Name another way you can calm the 20,000,000 nerve receptors in the body’s skin in just a couple of minutes?!

An oil massage is said to calm vata, to calm the nervous system. And now, we have modern science to show that when you put oil on your skin with care, respect, and love, the body also produces oxytocin. (2)

What’s more is that microbes that are responsive to the oxytocin are concentrated on healthy, moist skin, which provides nutrients for the microbes in the form of water, amino acids, and fatty acids. (4) When the skin becomes dry, stressed, or chemically-altered with lotions and creams, the environment for a healthy skin microbiome can become compromised. (5) A certain species of microbes – and perhaps all microbes that are part of the normal skin flora – feed on sebum secreted by the skin, suggesting that the ancient practice of an oil massage supports the health of the skin in ways we are just now beginning to understand. (6)

Applying high-quality oils to your skin not only reinforces your all-important skin barrier, but also:

  1. Creates a nurturing environment for your microbes.
  2. Balances vata and the nervous system.
  3. Soothes more that 1.8 billion sensory nerves on the body’s skin.
  4. Increases the production of oxytocin, the hormone associated with love, optimal health and bonding.
  5. Proliferates beneficial microbes that support mood, mental and physical health.

Keep Your Microbes Stress-Free

There is more research to be done to illustrate the effect of positive emotions (like love) on microbes, and why it is important to not just apply oil to your skin during abhyanga, but to do it lovingly. However, there is lots of existing research showing that microbes do not thrive in stressful environments.

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For instance, research has found that mice sharing a cage with more aggressive mice showed significantly decreased beneficial bacteria, lower overall diversity of the gut microbiome, and an overgrowth of harmful bacteria, making them more susceptible to infection and gut inflammation. (10)

In another study, during a stressful exam week, researchers found that university students’ stools contained fewer good bacteria than they had during the relatively untroubled first days of the semester. (11)

Let’s Not Forget the Inner Skin!

coconut-oil-and-spoon_image-310x464As the outer skin wraps into the mouth and through the oral cavity, respiratory system, digestive tract, and gut, Ayurveda also has practices for sharing the love with our inner skin.
For instance, oil pulling is a time-honored Ayurvedic practice involving swishing oil around in the mouth for 10-20 minutes on an empty stomach. Modern science shows that while swishing with high-quality coconut oil, the enzyme modification that takes place in your mouth boosts the effectiveness of the coconut oil. Doing so chelates or “pulls” fat-soluble toxins out from the oral cavity, supporting a healthy mouth and fresh breath. (12-16)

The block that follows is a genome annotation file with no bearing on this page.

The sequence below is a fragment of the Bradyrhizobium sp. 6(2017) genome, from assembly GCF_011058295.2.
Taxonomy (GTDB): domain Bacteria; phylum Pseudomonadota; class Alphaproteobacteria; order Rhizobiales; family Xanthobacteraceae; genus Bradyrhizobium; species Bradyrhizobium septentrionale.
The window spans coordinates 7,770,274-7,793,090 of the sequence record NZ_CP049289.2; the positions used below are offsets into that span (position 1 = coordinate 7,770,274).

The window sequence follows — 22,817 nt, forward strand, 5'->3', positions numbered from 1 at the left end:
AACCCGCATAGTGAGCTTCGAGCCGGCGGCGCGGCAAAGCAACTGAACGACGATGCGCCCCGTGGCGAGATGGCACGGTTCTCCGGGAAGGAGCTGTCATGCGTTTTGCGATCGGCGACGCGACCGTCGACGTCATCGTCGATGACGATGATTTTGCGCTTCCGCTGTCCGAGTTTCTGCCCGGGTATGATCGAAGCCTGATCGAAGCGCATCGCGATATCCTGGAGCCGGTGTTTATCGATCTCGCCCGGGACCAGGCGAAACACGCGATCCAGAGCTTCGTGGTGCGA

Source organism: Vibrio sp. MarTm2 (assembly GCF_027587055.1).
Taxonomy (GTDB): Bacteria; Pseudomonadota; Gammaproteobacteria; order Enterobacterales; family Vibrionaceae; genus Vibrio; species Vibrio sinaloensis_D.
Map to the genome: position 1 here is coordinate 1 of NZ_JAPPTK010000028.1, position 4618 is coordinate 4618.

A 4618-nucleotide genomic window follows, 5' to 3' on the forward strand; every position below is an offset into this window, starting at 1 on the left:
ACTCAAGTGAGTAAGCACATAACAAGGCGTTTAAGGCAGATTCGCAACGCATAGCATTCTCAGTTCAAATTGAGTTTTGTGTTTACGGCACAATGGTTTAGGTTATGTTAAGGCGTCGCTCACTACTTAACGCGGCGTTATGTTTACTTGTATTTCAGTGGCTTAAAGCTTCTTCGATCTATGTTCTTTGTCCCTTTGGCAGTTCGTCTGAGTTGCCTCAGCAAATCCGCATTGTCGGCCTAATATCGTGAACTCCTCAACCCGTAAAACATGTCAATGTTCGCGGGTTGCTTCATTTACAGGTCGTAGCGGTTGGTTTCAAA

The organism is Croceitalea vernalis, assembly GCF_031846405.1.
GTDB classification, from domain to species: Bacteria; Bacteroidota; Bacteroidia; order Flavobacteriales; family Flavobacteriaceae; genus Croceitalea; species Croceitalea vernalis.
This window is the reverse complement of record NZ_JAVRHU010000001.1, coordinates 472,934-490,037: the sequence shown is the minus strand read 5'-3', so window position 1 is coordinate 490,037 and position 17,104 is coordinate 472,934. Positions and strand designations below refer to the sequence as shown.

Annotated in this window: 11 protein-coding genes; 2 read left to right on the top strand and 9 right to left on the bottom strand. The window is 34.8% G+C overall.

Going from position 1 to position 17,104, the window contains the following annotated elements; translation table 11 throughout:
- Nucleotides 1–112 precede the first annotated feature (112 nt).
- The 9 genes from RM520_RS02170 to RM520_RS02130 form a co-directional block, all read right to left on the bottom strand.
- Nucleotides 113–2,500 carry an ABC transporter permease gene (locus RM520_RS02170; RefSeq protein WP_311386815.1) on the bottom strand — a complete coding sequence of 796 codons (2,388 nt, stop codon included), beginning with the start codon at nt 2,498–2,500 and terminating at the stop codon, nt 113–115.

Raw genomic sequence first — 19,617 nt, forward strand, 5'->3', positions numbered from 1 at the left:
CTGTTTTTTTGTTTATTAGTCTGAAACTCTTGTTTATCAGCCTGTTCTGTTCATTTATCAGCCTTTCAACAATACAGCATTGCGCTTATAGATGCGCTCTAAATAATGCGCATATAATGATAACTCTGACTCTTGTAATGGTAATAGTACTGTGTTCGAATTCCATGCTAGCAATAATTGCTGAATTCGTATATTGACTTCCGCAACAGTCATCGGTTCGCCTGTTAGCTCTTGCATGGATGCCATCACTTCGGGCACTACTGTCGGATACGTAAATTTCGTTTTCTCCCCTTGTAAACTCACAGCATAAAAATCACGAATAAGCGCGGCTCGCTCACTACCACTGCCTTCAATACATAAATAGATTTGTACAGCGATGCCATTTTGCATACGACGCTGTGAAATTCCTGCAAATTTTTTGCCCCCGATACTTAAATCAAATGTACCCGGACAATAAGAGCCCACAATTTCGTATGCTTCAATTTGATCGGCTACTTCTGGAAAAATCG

Another Ayurvedic practice to take care of the inner skin is through tongue scraping, which also has a host of health benefits, including boosting digestive enzymes, decreasing undesirable bacterial load, decreasing volatile sulphur compounds (VSCs) contributing to bad breath, and decreasing strep mutans, which is known to cause decay. (17-20) Traditionally, according to one of the Ayurvedic texts, the Charaka Samhita, tongue scrapers should be made of gold, silver, copper, tin, or brass. (21)

Boost your health and well-being by loving and caring for your skin – inner and outer!

What are ways that you take care of your inner and outer skin?

Sources

  1. http://www.ncbi.nlm.nih.gov/pubmed/25628581
  2. http://www.ncbi.nlm.nih.gov/pubmed/23251939
  3. http://www.ncbi.nlm.nih.gov/pmc/articles/PMC4354898/
  4. http://articles.latimes.com/2009/may/29/science/sci-skin-bacteria29
  5. http://www.ncbi.nlm.nih.gov/pubmed/1954650
  6. http://www.ncbi.nlm.nih.gov/pmc/articles/PMC3535073/
  7. http://www.ncbi.nlm.nih.gov/pmc/articles/PMC3813596/
  8. http://www.ncbi.nlm.nih.gov/pubmed/15834840
  9. http://www.ncbi.nlm.nih.gov/pmc/articles/PMC3537144/
  10. http://www.sciencedirect.com/science/article/pii/S0889159110005295
  11. http://www.sciencedirect.com/science/article/pii/S0301051107001597
  12. http://www.ait.ie/aboutaitandathlone/newsevents/pressreleases/2012pressreleases/title-16107-en.html
  13. http://www.ncbi.nlm.nih.gov/pubmed/19336860
  14. http://www.ncbi.nlm.nih.gov/pubmed/18408265
  15. http://www.ncbi.nlm.nih.gov/pubmed/21525674
  16. Charaka samhita Ch V -78 to 80.
  17. http://www.ncbi.nlm.nih.gov/pubmed/16032940
  18. http://www.ncbi.nlm.nih.gov/pubmed/15341360
  19. http://www.ncbi.nlm.nih.gov/pubmed/15191584
  20. http://www.ncbi.nlm.nih.gov/pubmed/23579907
  21. Charaka Samhita. Sutrasthana. Ch 5. Verse 71-75

http://lifespa.com/your-untapped-source-of-oxytocin/

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Contributor to The Hearty Soul.